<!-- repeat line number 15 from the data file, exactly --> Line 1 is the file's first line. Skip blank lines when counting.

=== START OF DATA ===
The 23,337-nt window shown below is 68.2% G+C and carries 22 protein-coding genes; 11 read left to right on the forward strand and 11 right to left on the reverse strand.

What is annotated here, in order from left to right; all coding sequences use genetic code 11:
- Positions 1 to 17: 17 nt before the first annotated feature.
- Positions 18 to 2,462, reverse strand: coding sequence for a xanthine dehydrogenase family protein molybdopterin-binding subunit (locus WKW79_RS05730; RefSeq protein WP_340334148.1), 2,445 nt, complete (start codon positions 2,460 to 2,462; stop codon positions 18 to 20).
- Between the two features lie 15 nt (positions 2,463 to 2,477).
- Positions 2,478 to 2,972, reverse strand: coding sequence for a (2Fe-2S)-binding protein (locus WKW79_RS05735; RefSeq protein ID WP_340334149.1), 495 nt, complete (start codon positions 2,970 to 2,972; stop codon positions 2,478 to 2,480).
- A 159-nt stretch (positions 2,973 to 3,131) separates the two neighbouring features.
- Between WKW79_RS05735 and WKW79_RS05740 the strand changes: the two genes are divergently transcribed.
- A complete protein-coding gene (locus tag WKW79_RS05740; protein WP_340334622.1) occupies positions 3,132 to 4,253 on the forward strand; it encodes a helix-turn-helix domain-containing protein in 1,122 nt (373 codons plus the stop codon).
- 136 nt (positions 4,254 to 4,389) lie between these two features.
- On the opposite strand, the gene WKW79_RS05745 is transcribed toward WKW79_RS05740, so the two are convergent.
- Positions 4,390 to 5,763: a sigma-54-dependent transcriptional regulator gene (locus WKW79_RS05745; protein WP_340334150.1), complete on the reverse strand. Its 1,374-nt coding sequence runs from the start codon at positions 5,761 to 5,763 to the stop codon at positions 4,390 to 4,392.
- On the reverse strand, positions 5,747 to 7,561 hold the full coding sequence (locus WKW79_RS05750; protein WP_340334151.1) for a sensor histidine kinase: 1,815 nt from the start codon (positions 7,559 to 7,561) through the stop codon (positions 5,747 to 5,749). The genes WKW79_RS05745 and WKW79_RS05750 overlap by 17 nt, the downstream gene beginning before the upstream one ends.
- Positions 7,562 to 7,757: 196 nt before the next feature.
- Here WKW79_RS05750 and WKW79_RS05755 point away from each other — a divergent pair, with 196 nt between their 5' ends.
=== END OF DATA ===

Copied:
- Here WKW79_RS05750 and WKW79_RS05755 point away from each other — a divergent pair, with 196 nt between their 5' ends.